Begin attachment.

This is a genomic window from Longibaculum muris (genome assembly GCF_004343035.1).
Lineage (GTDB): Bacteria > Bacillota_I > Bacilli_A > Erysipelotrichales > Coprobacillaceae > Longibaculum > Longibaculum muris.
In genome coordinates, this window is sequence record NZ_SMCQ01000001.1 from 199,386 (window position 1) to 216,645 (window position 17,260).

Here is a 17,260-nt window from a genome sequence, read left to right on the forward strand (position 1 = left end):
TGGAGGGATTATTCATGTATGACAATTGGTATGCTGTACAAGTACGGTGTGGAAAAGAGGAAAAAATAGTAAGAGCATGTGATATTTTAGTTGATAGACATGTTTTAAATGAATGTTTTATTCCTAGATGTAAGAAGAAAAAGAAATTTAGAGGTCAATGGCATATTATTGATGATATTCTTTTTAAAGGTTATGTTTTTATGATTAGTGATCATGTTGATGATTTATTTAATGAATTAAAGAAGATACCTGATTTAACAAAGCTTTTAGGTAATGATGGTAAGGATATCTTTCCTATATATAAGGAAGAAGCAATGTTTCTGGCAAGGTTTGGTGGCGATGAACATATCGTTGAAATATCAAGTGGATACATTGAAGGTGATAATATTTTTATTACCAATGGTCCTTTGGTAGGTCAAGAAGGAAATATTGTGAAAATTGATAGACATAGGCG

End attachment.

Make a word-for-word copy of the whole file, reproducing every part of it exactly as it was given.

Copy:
This is a genomic window from Longibaculum muris (genome assembly GCF_004343035.1).
Lineage (GTDB): Bacteria > Bacillota_I > Bacilli_A > Erysipelotrichales > Coprobacillaceae > Longibaculum > Longibaculum muris.
In genome coordinates, this window is sequence record NZ_SMCQ01000001.1 from 199,386 (window position 1) to 216,645 (window position 17,260).

Here is a 17,260-nt window from a genome sequence, read left to right on the forward strand (position 1 = left end):
TGGAGGGATTATTCATGTATGACAATTGGTATGCTGTACAAGTACGGTGTGGAAAAGAGGAAAAAATAGTAAGAGCATGTGATATTTTAGTTGATAGACATGTTTTAAATGAATGTTTTATTCCTAGATGTAAGAAGAAAAAGAAATTTAGAGGTCAATGGCATATTATTGATGATATTCTTTTTAAAGGTTATGTTTTTATGATTAGTGATCATGTTGATGATTTATTTAATGAATTAAAGAAGATACCTGATTTAACAAAGCTTTTAGGTAATGATGGTAAGGATATCTTTCCTATATATAAGGAAGAAGCAATGTTTCTGGCAAGGTTTGGTGGCGATGAACATATCGTTGAAATATCAAGTGGATACATTGAAGGTGATAATATTTTTATTACCAATGGTCCTTTGGTAGGTCAAGAAGGAAATATTGTGAAAATTGATAGACATAGGCG